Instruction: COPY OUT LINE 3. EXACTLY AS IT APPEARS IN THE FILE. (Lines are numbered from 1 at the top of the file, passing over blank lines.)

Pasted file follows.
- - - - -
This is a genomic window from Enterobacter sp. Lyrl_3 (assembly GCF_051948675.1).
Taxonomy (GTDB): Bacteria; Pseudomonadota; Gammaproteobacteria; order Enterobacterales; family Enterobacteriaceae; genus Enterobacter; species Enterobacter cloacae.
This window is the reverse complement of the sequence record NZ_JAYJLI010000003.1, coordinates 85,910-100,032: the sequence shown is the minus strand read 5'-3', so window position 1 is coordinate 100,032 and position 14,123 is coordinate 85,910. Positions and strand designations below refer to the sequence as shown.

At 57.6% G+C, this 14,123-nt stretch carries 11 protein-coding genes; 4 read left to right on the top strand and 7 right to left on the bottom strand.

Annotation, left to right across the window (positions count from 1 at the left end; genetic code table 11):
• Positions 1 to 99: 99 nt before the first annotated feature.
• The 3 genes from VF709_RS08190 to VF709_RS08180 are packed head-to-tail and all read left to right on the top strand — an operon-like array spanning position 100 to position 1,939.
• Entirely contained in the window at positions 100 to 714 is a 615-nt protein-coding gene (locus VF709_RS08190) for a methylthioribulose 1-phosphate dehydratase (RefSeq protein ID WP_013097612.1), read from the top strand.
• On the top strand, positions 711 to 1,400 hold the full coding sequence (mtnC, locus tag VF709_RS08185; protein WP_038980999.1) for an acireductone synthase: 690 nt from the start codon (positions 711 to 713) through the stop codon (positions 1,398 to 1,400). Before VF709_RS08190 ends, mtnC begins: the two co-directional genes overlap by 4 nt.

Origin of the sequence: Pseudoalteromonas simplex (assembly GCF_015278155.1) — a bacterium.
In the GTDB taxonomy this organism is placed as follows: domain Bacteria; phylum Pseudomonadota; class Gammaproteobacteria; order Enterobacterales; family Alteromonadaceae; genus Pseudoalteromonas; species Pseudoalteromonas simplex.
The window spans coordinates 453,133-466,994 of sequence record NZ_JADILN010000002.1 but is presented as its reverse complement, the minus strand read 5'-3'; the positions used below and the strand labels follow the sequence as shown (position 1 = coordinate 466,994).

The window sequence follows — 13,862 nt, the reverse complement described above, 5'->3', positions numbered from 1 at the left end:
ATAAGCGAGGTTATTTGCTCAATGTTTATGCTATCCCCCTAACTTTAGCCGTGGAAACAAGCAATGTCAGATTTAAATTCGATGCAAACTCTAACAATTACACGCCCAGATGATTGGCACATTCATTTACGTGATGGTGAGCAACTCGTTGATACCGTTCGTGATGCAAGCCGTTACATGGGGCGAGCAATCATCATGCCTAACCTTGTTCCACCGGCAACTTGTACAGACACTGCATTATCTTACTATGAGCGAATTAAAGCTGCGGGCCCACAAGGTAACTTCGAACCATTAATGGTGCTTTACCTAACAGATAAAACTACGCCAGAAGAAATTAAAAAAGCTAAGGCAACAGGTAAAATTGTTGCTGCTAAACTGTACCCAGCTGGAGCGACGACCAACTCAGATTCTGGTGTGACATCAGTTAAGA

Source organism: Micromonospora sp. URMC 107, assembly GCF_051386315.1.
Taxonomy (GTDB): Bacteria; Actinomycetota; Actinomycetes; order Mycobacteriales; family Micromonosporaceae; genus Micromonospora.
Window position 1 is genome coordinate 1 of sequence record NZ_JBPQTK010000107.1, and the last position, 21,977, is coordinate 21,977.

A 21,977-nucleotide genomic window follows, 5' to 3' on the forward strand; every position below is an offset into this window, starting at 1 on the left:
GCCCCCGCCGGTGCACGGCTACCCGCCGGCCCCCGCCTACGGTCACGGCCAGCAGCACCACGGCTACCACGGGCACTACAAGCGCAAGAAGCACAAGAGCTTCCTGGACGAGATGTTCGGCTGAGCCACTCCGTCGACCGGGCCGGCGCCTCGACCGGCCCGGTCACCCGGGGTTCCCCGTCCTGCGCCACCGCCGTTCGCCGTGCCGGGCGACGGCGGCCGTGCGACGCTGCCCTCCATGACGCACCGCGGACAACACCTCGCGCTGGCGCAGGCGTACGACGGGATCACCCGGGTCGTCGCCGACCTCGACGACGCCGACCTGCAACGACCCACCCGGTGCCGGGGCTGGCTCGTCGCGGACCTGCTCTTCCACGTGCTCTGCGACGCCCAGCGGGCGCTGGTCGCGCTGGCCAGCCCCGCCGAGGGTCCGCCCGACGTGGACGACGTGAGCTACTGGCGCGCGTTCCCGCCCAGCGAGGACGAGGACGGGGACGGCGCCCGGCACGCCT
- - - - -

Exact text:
This window is the reverse complement of the sequence record NZ_JAYJLI010000003.1, coordinates 85,910-100,032: the sequence shown is the minus strand read 5'-3', so window position 1 is coordinate 100,032 and position 14,123 is coordinate 85,910. Positions and strand designations below refer to the sequence as shown.